Author: Ron Graham

Old Testament

Psalm 23
—Three lines on which to meditate

From this beautiful song, written by David King of Israel, I have chosen three lines upon which to meditate today.

1 “The Lord is my shepherd.”

In this, the first line of the song, the image of the shepherd is most suitable to picture our Lord, who is our Saviour and our Sovereign.

The shepherd finds the green pastures and the still waters for his sheep. His staff touches them kindly, and they are reassured, even in the valley of shadows. The shepherd protects his sheep from harm and foe. He is the saviour of the sheep.

But the shepherd is also the sovereign of the sheep. He leads them in the right paths, and his rod disciplines them with a stern and stinging touch, should they make to go astray. In the Shepherd we behold "the goodness and the severity of God" (Romans 11:22).

In the church, Jesus is our Chief Shepherd. However, in each congregation he has other shepherds "whom the Holy Spirit has made overseers to shepherd the church of God..." (Acts 20:28, 1Peter 5:1-4).

2 “My cup overflows.”

There is irony here. Verse five would, on the surface, seem to be a statement of satisfaction and victory. In our minds eye, we picture the king at table, being ceremoniously annointed with fragrant oil, feasting in the presence of enemies conquered, his cup overflowing as he utters a toast in celebration. But then the irony of this verse is felt, as we ponder what it foreshadows...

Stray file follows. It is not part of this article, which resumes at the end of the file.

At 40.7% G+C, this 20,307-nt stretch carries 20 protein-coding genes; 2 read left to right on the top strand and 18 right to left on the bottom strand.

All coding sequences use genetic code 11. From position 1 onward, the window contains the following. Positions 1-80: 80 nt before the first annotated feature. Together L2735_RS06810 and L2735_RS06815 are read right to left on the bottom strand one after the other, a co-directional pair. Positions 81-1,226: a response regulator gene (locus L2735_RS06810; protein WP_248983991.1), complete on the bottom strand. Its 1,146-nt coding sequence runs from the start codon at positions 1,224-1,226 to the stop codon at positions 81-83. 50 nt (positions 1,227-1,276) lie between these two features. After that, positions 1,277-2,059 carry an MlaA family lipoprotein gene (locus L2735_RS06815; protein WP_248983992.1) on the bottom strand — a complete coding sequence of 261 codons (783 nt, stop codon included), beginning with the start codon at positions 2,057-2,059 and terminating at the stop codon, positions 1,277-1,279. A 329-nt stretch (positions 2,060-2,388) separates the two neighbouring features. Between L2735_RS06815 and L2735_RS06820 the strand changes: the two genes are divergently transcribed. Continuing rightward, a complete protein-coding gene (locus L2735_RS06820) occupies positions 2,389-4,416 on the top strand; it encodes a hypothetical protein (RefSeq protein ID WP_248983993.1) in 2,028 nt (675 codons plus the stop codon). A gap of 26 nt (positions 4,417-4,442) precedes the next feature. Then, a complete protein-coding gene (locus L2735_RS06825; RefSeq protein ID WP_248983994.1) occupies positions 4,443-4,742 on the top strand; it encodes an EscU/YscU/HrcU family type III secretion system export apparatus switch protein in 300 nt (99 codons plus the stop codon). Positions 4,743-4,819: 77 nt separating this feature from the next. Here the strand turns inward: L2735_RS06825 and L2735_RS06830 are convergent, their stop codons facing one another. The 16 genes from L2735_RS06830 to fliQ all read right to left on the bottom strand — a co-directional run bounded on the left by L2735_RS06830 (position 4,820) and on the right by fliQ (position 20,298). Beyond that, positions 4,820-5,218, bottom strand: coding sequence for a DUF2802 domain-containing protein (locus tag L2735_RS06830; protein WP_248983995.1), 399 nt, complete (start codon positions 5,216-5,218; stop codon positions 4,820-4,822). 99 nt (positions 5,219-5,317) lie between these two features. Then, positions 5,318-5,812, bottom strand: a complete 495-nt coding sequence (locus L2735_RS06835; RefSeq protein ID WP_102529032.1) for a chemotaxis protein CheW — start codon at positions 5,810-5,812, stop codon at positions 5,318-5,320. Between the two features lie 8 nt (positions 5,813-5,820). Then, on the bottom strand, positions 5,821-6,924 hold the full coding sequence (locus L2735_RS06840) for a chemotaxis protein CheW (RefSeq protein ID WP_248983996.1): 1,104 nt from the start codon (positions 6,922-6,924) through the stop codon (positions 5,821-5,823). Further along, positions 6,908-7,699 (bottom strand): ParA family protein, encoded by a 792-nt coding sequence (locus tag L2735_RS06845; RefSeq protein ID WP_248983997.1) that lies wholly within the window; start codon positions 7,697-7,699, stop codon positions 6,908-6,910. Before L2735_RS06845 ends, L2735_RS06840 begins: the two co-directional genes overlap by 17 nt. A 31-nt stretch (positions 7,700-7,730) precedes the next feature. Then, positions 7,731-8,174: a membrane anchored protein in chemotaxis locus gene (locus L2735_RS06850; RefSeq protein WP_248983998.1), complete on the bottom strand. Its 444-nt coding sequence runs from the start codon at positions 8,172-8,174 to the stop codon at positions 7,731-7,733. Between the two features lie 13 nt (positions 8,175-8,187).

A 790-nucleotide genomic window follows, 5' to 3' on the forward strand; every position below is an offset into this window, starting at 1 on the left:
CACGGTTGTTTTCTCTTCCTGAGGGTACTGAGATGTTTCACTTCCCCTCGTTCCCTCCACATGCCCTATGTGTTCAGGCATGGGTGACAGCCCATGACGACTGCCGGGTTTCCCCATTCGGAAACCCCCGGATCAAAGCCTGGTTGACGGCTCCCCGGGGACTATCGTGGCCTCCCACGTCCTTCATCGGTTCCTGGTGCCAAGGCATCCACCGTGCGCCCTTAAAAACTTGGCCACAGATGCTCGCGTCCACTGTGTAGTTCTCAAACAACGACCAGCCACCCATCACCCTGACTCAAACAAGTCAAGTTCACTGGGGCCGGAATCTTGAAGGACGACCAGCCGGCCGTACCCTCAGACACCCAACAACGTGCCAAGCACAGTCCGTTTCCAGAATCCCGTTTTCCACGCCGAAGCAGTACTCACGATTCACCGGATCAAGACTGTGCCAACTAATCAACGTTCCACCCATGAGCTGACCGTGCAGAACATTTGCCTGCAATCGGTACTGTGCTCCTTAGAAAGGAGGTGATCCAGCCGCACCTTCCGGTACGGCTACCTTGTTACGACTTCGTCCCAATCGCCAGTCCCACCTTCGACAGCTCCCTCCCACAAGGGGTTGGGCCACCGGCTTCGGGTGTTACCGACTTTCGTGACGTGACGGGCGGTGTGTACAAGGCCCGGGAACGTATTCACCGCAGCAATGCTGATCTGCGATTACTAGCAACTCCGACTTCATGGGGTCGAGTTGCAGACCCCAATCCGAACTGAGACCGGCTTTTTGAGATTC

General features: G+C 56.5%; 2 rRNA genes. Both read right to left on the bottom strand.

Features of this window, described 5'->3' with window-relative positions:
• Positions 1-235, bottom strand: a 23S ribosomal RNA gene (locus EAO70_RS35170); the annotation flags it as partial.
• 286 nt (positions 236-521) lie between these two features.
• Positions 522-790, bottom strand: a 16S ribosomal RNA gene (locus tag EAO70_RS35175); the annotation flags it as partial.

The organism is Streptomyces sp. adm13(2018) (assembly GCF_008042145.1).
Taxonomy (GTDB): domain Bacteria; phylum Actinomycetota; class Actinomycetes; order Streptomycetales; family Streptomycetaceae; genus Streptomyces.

We remember that shortly before his crucifixion, a woman came to Jesus with a flask of very costly fragrant oil. She poured it upon his head for his burial (Mark 14:3). Later at the Passover table, he ate the solemn feast in the presence of his enemies represented in the person of Judas Iscariot the betrayer (Mark 14:17-21). Then, going out to the garden of Gethsemane, he prayed, "Father if it be possible, let this cup pass from me..." (Mark 14:36). His cup overflowed. Nevertheless the victory came afterward, for he arose from the dead and ascended to the throne of heaven (Mark 16:1-7,19).

3 “All the days of my life.”

These words have a depth of meaning, because the psalm itself reflects the life story of King David. As he played his harp and sang this song, he must have vividly remembered when, as a shepherd boy, he would be called from the pastures to play his harp before King Saul, when the king was troubled in mind. David must have remembered how he, the shepherd boy, himself later became king and enjoyed many victories. Shepherd and King —these are the two images of this “shepherd’s psalm”, and the two parts of the Psalmist's lifetime, in which goodness and mercy had followed him.

David, the shepherd who became king, is a symbol of Christ, our Shepherd and our King. After David's life was over, and the days of his life were all counted, Ezekiel rebuked the shepherds of Israel and spoke symbolically of Christ:

"I will set over them one Shepherd,
My servant David,
And he will feed them.
He himself will feed them,
And be their Shepherd.
And I, the Lord, will be their God,
And my servant David will be prince among them.
I the Lord have spoken,
And I will make a covenant of peace..."
(Ezekiel 34:22-24)